Yes, because Cover Trees are sometimes too slow. In fact, I asked myself this question, not for the build time, but for the search time if the data has a structure. Imagine, what would happen if your data was more a less a regular grid? When I tried that, starting with a point at (0,0), then (1,0)… the first node (0,0) had references to all the last points (9,9), (9,8)… And I figured, it would be slower than a tree search. So I decided to give kd-trees a shot for this kind of search on a regular grid.
Continue reading KdTree for nearest neighbors
I had to port a simplex/Nelder-Mead optimizer that I already have in Python in C++. As for the Python version, I tried to be as generic as possible but as efficient as possible, so the state is no longer a dictionary, but a simple structure.
I could have used the Numerical Recipes version, but the licence cost is not worth it, and the code is not generic enough, not explained enough. And also there are some design decisions that are questionable (one method = one responsibility).
Continue reading Just a small example of numerical optimization in C++
I’ve looked on github for a good C++ implementation of Cover Trees for nearest-neighbors search, but I didn’t find one. I may have overlooked some repositories, but in the end, implementing it myself wasn’t that difficult.
Continue reading Cover tree for nearest-neighbors
When faced with a new dataset, the issue is to find how it should be analyzed. A lot of books addresses the theoretical way of doing it, but this book gives practical clues to do it. Besides, it isn’t based on commercial tools like MATLAB, but on open source tools that can be freely downloaded on the Internet.
Continue reading Book review: Data Analysis with Open Source Tools
I’ve decided for once to read a novel about software. This book is about the story of Chandler, a piece of software that was a dream that didn’t quite came true.
Continue reading Fun book: Dreaming In Code
Profiling comes in three different flaviors. The first is emulation, where a processor behavior is emulated, the second is sampling, where at regular intervals, the profiler samples the status of a program, and fianlly instrulentation, where the profiler gets information when a subroutine is called and when it returns. As with the Heisenberg uncertainty, profiling changes the exact behavior of your program. This is something you have to remember when analyzing a profile.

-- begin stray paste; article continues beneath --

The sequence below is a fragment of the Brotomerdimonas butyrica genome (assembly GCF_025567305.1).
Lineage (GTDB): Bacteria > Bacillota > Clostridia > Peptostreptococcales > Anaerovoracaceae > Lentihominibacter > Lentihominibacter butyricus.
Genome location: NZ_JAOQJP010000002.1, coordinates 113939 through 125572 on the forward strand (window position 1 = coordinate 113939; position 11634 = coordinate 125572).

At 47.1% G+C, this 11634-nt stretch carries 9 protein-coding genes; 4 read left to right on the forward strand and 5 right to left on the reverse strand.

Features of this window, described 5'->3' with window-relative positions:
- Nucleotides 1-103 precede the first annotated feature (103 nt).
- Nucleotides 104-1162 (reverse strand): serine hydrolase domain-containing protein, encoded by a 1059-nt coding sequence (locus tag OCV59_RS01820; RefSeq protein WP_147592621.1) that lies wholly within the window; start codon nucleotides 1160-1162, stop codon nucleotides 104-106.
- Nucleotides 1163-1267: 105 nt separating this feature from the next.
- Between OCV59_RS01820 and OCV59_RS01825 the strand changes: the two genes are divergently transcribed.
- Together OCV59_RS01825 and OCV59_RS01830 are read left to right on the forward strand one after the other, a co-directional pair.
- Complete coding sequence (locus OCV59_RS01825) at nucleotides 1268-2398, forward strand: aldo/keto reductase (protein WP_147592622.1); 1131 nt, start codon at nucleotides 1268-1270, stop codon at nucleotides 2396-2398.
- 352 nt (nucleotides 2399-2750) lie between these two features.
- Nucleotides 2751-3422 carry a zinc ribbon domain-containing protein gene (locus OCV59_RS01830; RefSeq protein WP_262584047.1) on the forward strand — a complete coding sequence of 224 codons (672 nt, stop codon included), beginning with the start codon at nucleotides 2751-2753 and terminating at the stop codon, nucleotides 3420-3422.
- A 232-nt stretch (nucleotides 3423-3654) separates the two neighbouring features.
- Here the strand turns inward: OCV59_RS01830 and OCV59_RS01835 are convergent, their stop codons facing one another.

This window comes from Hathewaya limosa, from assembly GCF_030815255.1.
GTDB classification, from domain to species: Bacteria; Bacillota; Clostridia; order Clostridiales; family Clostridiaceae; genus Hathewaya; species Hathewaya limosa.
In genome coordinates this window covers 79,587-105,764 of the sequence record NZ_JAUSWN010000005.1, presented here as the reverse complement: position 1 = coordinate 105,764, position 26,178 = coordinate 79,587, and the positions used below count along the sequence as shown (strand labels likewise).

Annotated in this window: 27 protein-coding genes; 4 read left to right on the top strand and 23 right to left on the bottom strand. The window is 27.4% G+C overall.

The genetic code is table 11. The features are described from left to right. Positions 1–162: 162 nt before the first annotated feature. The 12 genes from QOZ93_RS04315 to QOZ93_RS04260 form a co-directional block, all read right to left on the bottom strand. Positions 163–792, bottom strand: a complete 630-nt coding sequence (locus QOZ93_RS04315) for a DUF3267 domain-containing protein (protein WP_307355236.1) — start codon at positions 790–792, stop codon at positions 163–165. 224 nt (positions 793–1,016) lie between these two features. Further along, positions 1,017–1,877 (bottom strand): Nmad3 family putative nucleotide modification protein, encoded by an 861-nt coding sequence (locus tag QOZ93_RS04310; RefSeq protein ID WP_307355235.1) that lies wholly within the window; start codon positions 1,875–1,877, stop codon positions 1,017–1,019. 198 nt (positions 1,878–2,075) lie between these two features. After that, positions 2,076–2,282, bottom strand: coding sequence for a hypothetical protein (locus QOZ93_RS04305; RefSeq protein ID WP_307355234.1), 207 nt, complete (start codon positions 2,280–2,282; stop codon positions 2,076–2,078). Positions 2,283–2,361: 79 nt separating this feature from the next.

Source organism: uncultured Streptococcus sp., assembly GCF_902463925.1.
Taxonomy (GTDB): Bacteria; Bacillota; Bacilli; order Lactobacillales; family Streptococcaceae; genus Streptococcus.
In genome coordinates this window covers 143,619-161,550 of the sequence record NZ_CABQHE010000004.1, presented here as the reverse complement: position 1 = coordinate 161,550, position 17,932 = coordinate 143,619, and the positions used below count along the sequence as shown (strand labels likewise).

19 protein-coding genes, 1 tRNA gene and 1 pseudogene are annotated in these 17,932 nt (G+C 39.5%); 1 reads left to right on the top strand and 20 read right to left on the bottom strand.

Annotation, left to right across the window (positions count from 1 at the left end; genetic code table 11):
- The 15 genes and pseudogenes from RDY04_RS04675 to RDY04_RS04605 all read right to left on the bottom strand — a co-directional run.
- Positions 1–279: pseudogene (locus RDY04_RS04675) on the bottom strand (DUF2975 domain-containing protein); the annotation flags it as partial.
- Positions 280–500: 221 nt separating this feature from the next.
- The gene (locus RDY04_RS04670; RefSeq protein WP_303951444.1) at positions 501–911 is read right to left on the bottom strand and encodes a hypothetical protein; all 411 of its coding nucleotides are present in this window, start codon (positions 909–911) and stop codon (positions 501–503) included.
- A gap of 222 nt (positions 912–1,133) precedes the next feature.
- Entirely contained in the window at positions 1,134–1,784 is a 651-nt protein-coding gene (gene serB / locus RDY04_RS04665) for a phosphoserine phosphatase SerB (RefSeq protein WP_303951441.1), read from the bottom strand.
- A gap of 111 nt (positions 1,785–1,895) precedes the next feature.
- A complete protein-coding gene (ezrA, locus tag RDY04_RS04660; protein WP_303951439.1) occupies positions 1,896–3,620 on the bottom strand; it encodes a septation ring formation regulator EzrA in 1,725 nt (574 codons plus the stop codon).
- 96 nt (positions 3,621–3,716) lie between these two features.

Valgrind is an Open Source emulation profiler. It is freely available on standard Linux platforms. As it is an emulation, it is far slower than the actual program. This means that the I/O are underestimated. The advantage is that you can have every detail on the memory behavior (cache misses for instance). Valgrind does not emulate all processors, but you can tweak it to approach your own one.
Continue reading Profiling with Valgrind/Callgrind
For my research, I had to create a set of smooth deformation fields where I knew which points were moved and by which amount.
I tried to find a script, but I couldn’t find an appropriate one, not even talking about one in Python. So here I propose my own version, allowing to interpolate a 1D, 2D or 3D deformation field based on some points.
How does it work ? It is based on Bookstein’s algorithm. The first step is the computation of the coefficients of the smooth deformation field and then they are used to compute the values on the deformation field on a grid and this grid is returned.
The function to use is denseDeformationFieldFromSparse(), the arguments being size, the size of the desired grid, points, the locations where the deformation field is known, and displacements, the amount of displacement for each previously given point.
This code is given as is, but feel free to comment so that bugs can be ironed out (if there are bugs). It was tested with 1D, 2D and 3D test cases which can also be found on the gist.
Thanks to Bill Baxter for the distance function that was proposed on the numpy discussion list.